Yesterday I went to the bank.
There were two tellers with no other customers to serve. Curious about what kind of personal finance advice or solutions the bank offers, I casually walked up to the counter.
I asked if the bank offers any kind of personal finance advice on how to manage my money, my spending habits, and how to save more money. I specifically was wondering if they had one on one services or an advice centre service to help clients learn how to save money.
The first teller wasn't sure. She initially suggested that I set up an appointment with an investment advisor. But I further inquired that I didn't want investment advice, I wanted saving advice. She deferred to her colleague.
The second teller seemed more certain about what I was asking and initially suggested I used some savings/retirement calculators online. I pushed a little harder, looking for more face to face services and again was suggested to talk with an investment advisor. While I do appreciate that an investment advisor may know some things about saving money, that is outside the scope of their job and therefore more of a personal knowledge rather than a specific service the bank offers.
The only time the bank doesn't make money is when you keep your money between your mattress or in a piggy bank. From the bank's point of view, they make money when people spend money (credit card fees) and save money (what they charge you for borrowing money vs what they pay you on your bank account). So I thought there would be a service or advice centre at the bank that helped people save more money. A specific step by step saving program. But it doesn't seem to exist.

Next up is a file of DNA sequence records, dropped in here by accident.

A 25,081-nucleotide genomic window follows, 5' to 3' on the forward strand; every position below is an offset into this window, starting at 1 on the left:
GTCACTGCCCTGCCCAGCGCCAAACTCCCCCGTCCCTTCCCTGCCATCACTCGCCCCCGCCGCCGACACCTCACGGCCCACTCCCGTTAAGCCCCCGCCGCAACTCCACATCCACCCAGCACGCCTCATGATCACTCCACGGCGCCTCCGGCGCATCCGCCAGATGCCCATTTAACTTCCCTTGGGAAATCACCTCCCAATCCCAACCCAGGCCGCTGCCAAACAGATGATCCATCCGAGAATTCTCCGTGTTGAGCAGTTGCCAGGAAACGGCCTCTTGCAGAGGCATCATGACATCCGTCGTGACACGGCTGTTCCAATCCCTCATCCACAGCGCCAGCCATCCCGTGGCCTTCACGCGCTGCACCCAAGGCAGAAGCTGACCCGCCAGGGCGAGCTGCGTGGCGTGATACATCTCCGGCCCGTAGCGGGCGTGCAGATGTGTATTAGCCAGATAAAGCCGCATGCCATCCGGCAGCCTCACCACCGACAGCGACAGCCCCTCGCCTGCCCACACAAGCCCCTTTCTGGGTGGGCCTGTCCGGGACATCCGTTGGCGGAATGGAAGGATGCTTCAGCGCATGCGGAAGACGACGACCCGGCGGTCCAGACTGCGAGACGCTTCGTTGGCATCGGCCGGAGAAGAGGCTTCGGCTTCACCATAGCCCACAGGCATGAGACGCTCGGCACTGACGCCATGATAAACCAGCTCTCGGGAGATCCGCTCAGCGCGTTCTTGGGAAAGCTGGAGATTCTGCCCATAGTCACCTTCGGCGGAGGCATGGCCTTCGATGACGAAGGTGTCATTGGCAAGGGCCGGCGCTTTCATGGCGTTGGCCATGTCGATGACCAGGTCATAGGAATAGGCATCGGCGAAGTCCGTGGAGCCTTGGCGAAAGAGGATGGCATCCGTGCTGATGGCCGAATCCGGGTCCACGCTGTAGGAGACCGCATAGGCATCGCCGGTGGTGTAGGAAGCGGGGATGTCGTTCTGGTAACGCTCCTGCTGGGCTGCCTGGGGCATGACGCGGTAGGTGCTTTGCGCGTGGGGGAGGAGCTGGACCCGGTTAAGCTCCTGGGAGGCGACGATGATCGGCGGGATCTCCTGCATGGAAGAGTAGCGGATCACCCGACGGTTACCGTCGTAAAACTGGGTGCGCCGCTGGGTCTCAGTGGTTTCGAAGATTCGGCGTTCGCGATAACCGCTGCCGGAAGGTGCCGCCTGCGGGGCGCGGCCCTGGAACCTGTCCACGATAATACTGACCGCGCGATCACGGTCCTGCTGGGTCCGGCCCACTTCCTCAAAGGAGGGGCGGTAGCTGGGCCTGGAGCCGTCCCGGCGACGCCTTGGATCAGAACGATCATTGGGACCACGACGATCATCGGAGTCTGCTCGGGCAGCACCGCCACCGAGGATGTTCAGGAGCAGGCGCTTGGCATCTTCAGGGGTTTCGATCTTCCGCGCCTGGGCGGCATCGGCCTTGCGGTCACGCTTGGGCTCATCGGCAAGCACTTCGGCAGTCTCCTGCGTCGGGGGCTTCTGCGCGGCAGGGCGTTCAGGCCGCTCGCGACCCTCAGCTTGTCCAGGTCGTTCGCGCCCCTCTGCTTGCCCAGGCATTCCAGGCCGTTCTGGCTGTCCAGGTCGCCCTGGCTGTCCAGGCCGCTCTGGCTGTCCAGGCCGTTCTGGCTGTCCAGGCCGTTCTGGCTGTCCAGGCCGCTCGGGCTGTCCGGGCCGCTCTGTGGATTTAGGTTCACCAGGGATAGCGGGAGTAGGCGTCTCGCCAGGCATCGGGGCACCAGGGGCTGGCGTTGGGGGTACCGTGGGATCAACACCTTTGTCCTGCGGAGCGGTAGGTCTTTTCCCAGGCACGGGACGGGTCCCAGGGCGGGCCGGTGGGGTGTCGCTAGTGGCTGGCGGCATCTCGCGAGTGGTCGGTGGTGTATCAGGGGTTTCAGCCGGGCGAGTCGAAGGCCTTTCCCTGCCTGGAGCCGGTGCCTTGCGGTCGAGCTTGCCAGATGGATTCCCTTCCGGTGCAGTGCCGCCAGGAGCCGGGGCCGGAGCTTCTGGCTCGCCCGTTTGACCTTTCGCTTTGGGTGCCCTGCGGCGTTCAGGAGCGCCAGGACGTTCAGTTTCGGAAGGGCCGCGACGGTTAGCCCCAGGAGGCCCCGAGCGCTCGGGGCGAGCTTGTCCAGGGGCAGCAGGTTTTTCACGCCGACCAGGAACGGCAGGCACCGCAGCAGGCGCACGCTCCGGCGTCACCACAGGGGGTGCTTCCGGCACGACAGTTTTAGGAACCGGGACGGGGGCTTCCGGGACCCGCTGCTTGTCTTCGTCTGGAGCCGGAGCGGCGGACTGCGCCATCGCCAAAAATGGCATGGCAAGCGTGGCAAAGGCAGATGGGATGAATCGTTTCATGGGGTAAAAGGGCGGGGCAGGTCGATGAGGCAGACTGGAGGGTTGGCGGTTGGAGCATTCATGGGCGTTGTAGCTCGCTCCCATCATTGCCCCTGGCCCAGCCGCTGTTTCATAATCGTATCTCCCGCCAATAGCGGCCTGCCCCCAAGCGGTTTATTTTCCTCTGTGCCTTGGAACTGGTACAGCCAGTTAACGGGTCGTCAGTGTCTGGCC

Quite honestly, I wasn't too shocked by the answer I got from the tellers. But I think there is definitely a need for a service like this, especially if it can be provided by a bank to give it a wide reach.
Canadians have a savings rate of only 5% on average. That's even below the 10% the Wealthy Barber recommends. The Chinese are saving 38%. How are Canadians losing by so much?
It's not just that things cost less in China because they also make 5x less than Canadians. It's because there is a cultural norm of taking half of your paycheque and putting it in a savings account and living the best you can on what's leftover.
Just putting half away right off the bat. This is probably the simplest strategy for saving money. It guarantees we live below our means. It guarantees a much more comfortable future. Even if you're money just grows with inflation (the most conservative savers), saving half means you will at most need to work the same amount of years as you expect to live in retirement.
If you think you will live for 60 more years, then you need only work for 30 of those years.
But we have the power of compounding investment returns on our side and we can invest our savings in investments (6%) that will return above inflation rates (2%). This means that instead of work 30 years and retiring for 30 years, we can work for 15 years and retire for 45 years.
Until the banks start offering a service to help us save more money. We will just have to adopt the Chinese strategy of saving half our paycheque.
Think you can do it?
Save Money Retire Early is written by Jon Lo, a barely 30 something change optimist, and personal finance guy. I believe anyone can be rich or poor, it's what you save that makes the difference.